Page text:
Kingsbury's successful play calling stretches beyond just finding the right concepts to beat particular coverages. Kingsbury, a confident playcaller, showed that he had no reservations about turning to certain concepts on back-to-back plays even if they did not work the first time. That may sound like Kingsbury just slamming his head into a wall and hoping to crack it eventually, but if a coach legitimately believes they have the right play cooked up, they should not necessarily shy away from it just because it failed once. Even the best play won't work every time. Smart playcallers can recognize appropriate times to dress up a concept differently and run it back after a failed attempt.
The general framework Kingsbury is working with here is a 10-yard out to the weak side and two vertical stems from the strong side, one of which is bending to the middle of the field. On this incompletion, Kingsbury calls the 10-yard out into the boundary, a route that was a staple for the Cardinals even under Bruce Arians and Carson Palmer. Murray wants to read the middle of the field during his dropback, then turn to trigger on the 10-yard out if the middle of the field is not open. The timing is such that Murray gets rid of the ball just as the out route is breaking to the sideline. Murray's timing and placement are perfect on this throw, but Sherman makes an even better play on the ball by reading the route all the way through and closing on it. Being that a 10-yard out to the boundary is fairly standard and Sherman is a smart player, it's no surprise he could make such a fantastic play. That didn't stop Kingsbury from trying it again.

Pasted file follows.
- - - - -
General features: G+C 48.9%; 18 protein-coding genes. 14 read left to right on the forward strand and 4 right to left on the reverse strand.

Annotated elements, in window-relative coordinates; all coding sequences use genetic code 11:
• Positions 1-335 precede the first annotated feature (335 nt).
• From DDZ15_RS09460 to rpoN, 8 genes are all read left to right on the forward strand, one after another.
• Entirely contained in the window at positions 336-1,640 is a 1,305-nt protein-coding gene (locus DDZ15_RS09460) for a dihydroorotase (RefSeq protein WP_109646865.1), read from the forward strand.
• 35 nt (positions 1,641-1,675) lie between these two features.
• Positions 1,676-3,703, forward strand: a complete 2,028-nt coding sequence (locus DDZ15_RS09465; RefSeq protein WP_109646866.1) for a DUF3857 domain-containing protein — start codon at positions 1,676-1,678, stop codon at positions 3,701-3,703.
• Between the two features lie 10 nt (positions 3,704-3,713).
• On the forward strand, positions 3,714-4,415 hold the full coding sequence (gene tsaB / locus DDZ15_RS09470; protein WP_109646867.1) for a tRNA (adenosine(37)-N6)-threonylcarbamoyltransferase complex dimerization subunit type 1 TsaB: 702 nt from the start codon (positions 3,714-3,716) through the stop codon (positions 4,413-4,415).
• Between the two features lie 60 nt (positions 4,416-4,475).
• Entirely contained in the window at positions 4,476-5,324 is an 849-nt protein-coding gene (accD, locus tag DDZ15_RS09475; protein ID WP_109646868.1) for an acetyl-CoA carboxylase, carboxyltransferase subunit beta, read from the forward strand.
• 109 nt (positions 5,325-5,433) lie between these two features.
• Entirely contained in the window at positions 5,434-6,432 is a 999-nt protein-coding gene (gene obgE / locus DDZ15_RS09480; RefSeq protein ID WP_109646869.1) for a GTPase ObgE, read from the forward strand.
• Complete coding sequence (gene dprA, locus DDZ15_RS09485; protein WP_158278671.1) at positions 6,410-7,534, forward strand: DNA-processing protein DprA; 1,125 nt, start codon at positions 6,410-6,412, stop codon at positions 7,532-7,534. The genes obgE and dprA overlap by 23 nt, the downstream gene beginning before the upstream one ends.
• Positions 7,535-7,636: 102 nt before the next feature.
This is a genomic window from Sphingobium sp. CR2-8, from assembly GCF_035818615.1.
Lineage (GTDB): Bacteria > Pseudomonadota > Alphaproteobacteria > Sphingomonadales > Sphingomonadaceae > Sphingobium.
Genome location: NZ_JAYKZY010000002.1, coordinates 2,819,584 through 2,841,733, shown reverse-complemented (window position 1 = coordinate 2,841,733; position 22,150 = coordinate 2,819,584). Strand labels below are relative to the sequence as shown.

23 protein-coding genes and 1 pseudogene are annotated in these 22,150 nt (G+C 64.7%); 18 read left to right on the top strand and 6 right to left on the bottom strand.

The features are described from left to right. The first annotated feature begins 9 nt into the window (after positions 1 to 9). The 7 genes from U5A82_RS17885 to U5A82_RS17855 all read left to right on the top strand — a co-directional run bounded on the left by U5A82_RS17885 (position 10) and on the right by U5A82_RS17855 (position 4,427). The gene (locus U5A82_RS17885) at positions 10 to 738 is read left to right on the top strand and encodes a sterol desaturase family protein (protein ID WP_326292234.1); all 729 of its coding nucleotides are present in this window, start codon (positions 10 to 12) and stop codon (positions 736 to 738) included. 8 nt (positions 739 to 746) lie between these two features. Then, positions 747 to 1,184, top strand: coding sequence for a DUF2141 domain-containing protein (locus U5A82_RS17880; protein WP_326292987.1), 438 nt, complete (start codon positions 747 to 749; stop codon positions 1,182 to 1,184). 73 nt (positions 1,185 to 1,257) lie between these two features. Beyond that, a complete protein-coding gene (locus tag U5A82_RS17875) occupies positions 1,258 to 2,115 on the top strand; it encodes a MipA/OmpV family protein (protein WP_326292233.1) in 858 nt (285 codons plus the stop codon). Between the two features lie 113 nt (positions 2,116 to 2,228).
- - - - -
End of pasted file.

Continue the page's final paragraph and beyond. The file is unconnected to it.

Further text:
Rather than target Sherman on the boundary again, Kingsbury flips the play to attack the field. Throwing routes toward the sideline from the far hash can be low-percentage, but the daring head coach trusts his young, rocket-armed quarterback to stick the throw. Kingsbury's faith proves worthwhile as Murray drills the throw well before the defensive back can react, bailing the Cardinals out of a tough third-and-10.
There are a few reasons Kingsbury believes this should work simply by flipping the play. For one, it's probably nice for an inexperienced quarterback like Murray to be able to work the same concept back-to-back and draw from his experience the first time around to execute the second time. Additionally, Emmanuel Mosley, while impressive playing in place of an injured Ahkello Witherspoon, is not as talented or savvy as Richard Sherman. To dig in a little deeper, because a 10-yard out to the field is such a difficult throw, it's also less likely any cornerback would jump on this the way Sherman did on the boundary. Most quarterbacks can not stick the throw consistently anyway, so the risk of trying to play it aggressively does not outweigh safety in cheating toward vertical or middle-of-the-field routes. Murray's arm talent isn't like most quarterbacks, though, and concepts such as this find a home in Arizona's playbook because of it.